The Wasa olympic distance triathlon was definitely an adventure this weekend. I had been watching the forecast for Kimberly and Cranbrook all week long and it wasn’t looking great for the weekend. Then when we encountered snow for a good portion of the drive out I was really worried about having a scary first lake swim of the year (visions of breaking through the ice to get to the water hee hee).
When we got there on Saturday, planning do to a pre-race swim, the temp was around 4-5 degrees and pouring rain. One of my more experienced tri-friends recommended I don’t swim on Saturday because
a) my wetsuit will still be wet, and b) she thought I’d freak myself out because it was quite cold (13.6 degrees).
Which made it even more nerve racking on Sunday morning because I hadn’t been in a lake since Wasa last year. It started out chilly (about 5) but no rain. I originally set up my transition planning to put on tights and booties, etc, but after looking around at what other people had laid out, I changed my mind on those. I doubled up my swim caps and I wore a long sleeve technical shirt under the wetsuit too.
About 50 min before start time, I went out for a 15 min jog to get my arms moving and blood flowing, then came back got the wetsuit on and went down to the beach. I took my time getting in, letting the water come into my zipper (and warmed up the inside hehe), then splashed some water on my face, and then took about 10 strokes out and then back. I knew as soon as I got my hands wet, I’d become cold quickly, so there wasn’t really a “warm-up” – I just tried to get acclimatized.
Swim: shortened to 750 m instead of 1500, the best news of the day. I started way to the left (it was a clockwise rectangle), but people weren’t getting into the water very fast, and I didn’t feel like waiting for everyone else to start. So it was a bit of a crush of people throughout, but I’m sure nothing near the crush that would have happened closer to the starting buoy. The cold actually wasn’t too bad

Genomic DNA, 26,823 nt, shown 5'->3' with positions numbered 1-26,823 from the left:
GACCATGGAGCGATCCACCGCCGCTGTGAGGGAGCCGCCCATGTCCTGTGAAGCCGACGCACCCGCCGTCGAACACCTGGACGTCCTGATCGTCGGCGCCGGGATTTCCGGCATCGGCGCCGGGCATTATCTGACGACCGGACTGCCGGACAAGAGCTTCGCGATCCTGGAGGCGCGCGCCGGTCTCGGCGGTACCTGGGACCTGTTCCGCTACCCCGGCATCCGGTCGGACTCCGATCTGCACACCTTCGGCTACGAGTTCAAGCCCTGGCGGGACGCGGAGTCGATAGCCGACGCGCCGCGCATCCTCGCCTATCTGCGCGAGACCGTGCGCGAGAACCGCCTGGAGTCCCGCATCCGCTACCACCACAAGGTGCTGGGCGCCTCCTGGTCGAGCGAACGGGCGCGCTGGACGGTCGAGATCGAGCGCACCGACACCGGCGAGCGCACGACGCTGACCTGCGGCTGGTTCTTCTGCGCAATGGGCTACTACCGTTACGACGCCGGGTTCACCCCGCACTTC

– no hyperventilating. Only issues were that i started getting leg cramps (calfs) on the last portion of the swim, and ended up inhaling some water at one point resulting in a bobbing coughing fit. But then started up again right away. My thought was the sooner I can get out of there the sooner I can warm up. So I was oddly not too panicky. But I did notice that I felt very sluggish and slow (and technically not very smooth), probably because of the cold. Time:
T1: HORRIBLE. My hands were useless. I couldn’t even get my socks on because they were frozen into a clawlike shape. One friend told me later that she uses hotshots to warm up her socks/shoes while she’s swimming on cold races and then quickly uses them to heat up her
hands. That might be a good tip to remember. Then I also made the
mistake of wearing my sleeves with my bike jersey, which I could NOT get pulled up. I would have been just fine in retrospect with just the jersey and jacket and spent way too much time struggling with the sleeves. Made for a very long T1.
Bike: On the bike it was fun to “race”. Where on the swim I just wanted to survive and keep from being clobbered, on the bike I tried to get around as many people as possible. It was really fun trying to stay in front of people I passed, and chatting with them as they went around me again. But with the transition debacle, the bike ride ended up being my “slowest”. For the last 3-4 km, I increased the cadence to get ready to run (fuel on the bike: a Gu gel at the beginning, and one at the end. One bottle of Nuun and one bottle of water). Time:
T2: uneventful. Although I did make the decision to change from my wet biking socks to my dry running socks, which added time (but which I do not regret).
Run: strategic – focused on pacing and hydrating for GWN in three
weeks (after all this is just considered another training day!) I
tried to maintain a pace of between 6 and 6:30 min/km. My strategy with the run was also to hydrate as much as possible. There were like
8 water stations!! And I stopped at 6 of them, which felt excessive – I didn’t really “feel” thirsty, but I wanted to work on developing a habit of conscious hydration, and the reward of walking a few paces through the water station motivated me to get running again. I wasn’t actually “racing” the run, I was doing my own thing, but there was one lady who passed me at a water station, and then I was able to get around her again, and it was my goal to “stay” in front of her for the last 2 or so km. Which I was able to do, so that was cool. 1:01:45 was the time, which felt good. Overall: 2:52:10.
People asked me if I had fun, and I don’t know if it was fun exactly:
the swim was scary, the bike was fun, and the run was challenging.
But it sure felt great when it was over! I think it was a great opportunity to get into the water in less-than-optimal conditions which will go a long way to helping me get ready for my next race.